9.2 Calculating the assimilative capacity of lakes and rivers

Assimilative capacity is the relationship between water quality and quantity, land use (not only urban development, but also activities such as agriculture, aggregate extraction, and recreational facilities such as golf courses), and the ability of a watercourse or lake to resist the effects of landscape disturbance without the impairment of water quality below levels set by provincial standards. An assimilative capacity study (ACS) uses scientific modelling to support municipalities and other legislative authorities in predicting the impacts of land use.[1]

The assimilative capacity of a waterbody is related to flow conditions and nutrient loads during a specified period or over a range of expected variations in these conditions. Understanding assimilative capacity means identifying the maximum contaminant loadings from the watershed, to assess whether a waterbody will meet pre-determined criteria for its ecological function and designated use.[2]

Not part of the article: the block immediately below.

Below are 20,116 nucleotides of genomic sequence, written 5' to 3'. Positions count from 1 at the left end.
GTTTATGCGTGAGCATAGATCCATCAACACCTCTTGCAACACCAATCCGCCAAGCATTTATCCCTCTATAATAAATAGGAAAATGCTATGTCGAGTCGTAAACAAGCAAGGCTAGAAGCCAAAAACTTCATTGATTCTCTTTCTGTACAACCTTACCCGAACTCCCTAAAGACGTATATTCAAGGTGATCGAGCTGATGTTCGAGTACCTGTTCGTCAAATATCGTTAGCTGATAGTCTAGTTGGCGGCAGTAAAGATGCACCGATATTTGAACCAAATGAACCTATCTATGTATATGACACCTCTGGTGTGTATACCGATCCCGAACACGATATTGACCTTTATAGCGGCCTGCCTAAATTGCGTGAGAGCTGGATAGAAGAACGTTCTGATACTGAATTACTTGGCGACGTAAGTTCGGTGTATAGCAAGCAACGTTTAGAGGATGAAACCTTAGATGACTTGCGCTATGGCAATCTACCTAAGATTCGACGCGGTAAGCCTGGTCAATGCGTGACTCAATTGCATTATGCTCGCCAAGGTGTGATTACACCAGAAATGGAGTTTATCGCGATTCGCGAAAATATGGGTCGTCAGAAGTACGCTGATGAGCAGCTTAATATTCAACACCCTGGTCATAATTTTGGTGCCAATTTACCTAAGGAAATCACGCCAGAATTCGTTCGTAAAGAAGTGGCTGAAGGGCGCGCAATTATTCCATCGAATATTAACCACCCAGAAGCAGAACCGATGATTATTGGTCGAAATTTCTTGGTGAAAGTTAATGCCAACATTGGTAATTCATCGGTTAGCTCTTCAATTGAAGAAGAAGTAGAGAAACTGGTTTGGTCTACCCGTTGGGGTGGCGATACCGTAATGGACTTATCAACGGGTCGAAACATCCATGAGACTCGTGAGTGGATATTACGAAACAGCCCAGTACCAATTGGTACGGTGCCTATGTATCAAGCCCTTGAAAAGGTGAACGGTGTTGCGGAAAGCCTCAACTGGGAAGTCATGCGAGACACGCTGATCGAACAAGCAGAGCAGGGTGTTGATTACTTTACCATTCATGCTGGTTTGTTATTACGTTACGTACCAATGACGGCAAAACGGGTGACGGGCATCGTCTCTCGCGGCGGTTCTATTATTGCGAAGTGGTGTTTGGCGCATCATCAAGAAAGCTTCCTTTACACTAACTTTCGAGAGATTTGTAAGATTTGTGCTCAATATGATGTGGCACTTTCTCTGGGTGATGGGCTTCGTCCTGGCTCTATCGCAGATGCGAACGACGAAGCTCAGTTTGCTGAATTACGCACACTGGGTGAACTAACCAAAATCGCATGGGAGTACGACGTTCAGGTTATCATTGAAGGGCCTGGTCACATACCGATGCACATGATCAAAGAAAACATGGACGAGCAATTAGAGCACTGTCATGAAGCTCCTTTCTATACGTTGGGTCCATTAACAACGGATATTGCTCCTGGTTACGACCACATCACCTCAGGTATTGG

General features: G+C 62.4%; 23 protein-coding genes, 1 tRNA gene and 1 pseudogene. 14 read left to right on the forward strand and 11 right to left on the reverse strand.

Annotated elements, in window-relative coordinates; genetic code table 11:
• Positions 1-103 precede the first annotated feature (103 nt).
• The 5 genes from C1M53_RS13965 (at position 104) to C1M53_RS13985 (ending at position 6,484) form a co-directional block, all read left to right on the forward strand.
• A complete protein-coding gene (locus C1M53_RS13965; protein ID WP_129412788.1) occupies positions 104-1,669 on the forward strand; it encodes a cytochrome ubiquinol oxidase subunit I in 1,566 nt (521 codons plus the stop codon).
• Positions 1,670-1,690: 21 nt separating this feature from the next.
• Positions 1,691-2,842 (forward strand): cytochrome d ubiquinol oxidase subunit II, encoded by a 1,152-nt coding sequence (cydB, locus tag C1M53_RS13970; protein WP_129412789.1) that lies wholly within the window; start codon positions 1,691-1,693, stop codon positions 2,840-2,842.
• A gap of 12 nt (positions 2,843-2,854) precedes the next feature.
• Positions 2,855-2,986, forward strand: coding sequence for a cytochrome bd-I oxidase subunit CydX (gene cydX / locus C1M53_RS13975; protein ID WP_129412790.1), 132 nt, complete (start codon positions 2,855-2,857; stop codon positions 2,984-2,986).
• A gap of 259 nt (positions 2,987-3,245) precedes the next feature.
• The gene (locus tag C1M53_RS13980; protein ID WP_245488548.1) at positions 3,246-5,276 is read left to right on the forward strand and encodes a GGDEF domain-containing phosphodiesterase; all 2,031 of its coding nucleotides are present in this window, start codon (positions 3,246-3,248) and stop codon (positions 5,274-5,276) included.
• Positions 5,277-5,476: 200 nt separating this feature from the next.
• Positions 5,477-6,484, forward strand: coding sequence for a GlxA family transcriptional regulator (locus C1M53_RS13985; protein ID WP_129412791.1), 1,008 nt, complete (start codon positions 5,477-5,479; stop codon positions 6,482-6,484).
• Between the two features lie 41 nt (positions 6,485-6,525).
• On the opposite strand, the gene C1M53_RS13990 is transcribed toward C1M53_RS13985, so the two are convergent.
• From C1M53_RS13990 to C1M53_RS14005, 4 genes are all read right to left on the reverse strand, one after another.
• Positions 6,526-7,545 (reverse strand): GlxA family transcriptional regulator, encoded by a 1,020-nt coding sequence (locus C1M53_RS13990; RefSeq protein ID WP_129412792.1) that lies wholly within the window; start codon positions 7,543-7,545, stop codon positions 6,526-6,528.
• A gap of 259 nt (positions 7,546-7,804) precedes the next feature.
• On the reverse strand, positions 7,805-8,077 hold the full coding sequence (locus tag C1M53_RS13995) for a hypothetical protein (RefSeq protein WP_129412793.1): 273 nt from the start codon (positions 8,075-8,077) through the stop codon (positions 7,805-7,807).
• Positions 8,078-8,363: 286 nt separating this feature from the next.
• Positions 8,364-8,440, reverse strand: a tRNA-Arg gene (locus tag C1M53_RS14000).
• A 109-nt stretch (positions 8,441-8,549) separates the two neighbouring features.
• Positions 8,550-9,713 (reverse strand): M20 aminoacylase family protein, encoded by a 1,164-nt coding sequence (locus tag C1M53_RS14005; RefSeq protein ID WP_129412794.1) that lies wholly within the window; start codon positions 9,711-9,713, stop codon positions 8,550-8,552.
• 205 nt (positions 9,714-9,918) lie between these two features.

MOECC has expressed concern about the assimilative capacity of groundwater sources in relation to large subsurface disposal systems, which may not be an appropriate way to handle sewage in certain areas, depending on the subsurface geology and hydrogeology. Mapping the geology and water table of the region may be useful in this regard.

These calculations will help identify "hot spots" of servicing and/or environmental constraints, which can be mapped and compared with growth allocations for the affected areas. Information on the costs of upgrading or expanding servicing can also be collected to connect growth management with the costs of infrastructure.

[1] Lake Simcoe Region Conservation Authority, Assimilative Capacity Study, 2006. Retrieved from http://www.lsrca.on.ca/watershed-health/reports/assimilative-capacity-study

[2] Either empirical or numerical modelling approaches may be used. The assimilative capacity of systems may be estimated by using a mass balance approach combined with empirical relationships where sufficient gauge and water quality measurement data exist. Alternatively, a desktop analytical approach may be used where regional data are available (either to estimate flows or loadings). Finally, numerical watershed and waterbody models may be used to predict watershed loading, point source loads, and to ultimately estimate the assimilative capacity downstream waterbody.